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North-east couple who married during Second World War celebrate 75th anniversary

Jim and Margaret Stuart.
Jim and Margaret Stuart.

As a bashful young farmer, Jim Stuart had to be jostled into asking Margaret Thain up for a dance at a north-east village hall in 1943.

The encounter proved to be love at first sight and a besotted Mr Stuart soon found himself cycling 16 miles every week to see Miss Thain while they were courting.

The duo, both 96, have now marked the astounding milestone of reaching their 75th wedding anniversary – a feat accomplished by fewer than one in a million couples.

The pair attribute their long-lasting marital bliss to a spirit of “give and take” and say that “never looking back at things you can’t change” has kept them happy.

They also reckon the secret to a successful marriage is simply “to enjoy life”.

The country was in the grip of the Second World War when the pair met at the social gathering in Cornhill.

Mr Stuart had cycled from his family farm in Portsoy to dance the night away, while his soon-to-be partner had come from the farm she shared with eight siblings at Glenbarrie, near Knockhill.

They have since told the family that Mr Stuart “needed a push” to ask his future-wife to dance.

The two quickly became inseparable, with Mr Stuart cycling out to see her in all weather and they were married at Cornhill in 1943.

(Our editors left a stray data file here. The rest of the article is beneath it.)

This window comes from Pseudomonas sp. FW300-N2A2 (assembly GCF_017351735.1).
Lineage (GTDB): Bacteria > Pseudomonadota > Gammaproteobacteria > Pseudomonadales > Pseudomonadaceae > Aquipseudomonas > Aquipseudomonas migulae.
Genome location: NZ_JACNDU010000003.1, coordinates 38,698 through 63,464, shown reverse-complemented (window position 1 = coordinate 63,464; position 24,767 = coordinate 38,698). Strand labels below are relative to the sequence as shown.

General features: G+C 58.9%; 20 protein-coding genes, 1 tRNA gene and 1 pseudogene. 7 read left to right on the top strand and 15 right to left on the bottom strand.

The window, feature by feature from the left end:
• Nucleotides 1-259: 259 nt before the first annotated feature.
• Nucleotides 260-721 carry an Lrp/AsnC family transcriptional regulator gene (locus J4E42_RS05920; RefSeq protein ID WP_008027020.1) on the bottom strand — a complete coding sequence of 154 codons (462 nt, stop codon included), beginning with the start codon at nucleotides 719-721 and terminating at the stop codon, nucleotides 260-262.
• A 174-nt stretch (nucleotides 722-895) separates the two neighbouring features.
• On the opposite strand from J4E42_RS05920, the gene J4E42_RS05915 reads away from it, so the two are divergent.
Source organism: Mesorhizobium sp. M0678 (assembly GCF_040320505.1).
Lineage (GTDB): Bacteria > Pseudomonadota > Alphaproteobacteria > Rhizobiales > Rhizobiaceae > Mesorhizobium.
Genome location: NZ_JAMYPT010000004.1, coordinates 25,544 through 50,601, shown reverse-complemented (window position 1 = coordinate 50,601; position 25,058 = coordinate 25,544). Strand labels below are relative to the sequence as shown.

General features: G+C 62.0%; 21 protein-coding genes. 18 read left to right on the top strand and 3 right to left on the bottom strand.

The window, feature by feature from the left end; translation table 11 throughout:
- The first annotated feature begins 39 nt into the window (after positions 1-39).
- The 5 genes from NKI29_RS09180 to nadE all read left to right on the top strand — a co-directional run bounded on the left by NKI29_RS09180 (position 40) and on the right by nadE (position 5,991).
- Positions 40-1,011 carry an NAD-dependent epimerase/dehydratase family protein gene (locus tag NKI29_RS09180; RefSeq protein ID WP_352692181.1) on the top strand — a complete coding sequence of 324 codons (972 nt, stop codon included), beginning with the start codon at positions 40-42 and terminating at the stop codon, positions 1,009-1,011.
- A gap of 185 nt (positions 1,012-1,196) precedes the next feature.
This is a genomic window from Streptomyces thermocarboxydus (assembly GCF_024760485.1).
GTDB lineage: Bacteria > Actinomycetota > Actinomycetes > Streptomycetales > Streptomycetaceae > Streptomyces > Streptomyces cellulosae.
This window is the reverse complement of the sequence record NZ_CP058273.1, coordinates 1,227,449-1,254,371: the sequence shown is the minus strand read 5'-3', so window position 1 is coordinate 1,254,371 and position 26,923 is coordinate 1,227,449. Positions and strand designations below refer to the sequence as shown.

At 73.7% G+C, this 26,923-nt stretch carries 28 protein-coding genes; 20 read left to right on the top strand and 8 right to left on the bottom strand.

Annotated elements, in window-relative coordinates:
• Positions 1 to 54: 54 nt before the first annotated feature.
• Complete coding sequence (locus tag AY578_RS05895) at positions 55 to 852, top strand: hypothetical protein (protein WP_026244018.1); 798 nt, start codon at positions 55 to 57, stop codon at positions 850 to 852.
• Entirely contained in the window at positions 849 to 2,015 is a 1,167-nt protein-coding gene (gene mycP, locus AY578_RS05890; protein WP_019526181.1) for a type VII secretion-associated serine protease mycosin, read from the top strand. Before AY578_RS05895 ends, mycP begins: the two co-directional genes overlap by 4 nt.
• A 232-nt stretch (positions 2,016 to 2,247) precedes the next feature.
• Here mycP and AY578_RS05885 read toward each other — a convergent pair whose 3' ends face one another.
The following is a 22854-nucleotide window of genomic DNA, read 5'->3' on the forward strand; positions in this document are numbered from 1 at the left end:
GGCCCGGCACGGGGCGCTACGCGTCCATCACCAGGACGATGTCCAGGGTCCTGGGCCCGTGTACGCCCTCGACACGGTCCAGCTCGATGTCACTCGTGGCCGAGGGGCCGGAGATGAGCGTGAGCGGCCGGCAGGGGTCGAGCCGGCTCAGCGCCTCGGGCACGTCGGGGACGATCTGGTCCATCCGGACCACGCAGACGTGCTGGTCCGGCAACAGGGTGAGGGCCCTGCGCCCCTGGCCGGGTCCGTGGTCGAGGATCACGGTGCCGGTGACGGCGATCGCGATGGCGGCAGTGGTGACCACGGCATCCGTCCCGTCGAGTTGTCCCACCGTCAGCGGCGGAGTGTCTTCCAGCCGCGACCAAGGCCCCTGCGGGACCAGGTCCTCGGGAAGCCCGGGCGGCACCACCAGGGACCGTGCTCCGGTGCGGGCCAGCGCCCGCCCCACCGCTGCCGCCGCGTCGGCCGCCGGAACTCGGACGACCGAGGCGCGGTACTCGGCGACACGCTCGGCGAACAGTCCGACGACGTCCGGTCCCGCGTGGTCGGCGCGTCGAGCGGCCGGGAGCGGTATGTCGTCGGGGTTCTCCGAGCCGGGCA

The wedding ring cost £2 – which was “an awful lot of money for them” at the time.

Their granddaughter, Trish McDonald, said the relationship was formed “just as people were beginning to socialise again” after years of war.

She said: “That had a big effect on them. They were mindful that money was hard to come by.

“My granddad had tried to sign up but didn’t get to go to the war so was left at home to mind the farm.

“My granny was born and brought up on a farm too, so they had that in common.”

The couple moved to Redhill Farm near Rothiemay after their wedding.

They had three boys in the years that followed, who all helped with the farm.

The pair moved to Huntly about 30 years ago, after retiring, and found time for new hobbies such as gardening.

The pair still live independently in Huntly, next door to one of their sons, and now have seven grandchildren and five great-grandchildren.

More than 30 well-wishers packed into the Castle Hotel in the town to celebrate the anniversary on Saturday.

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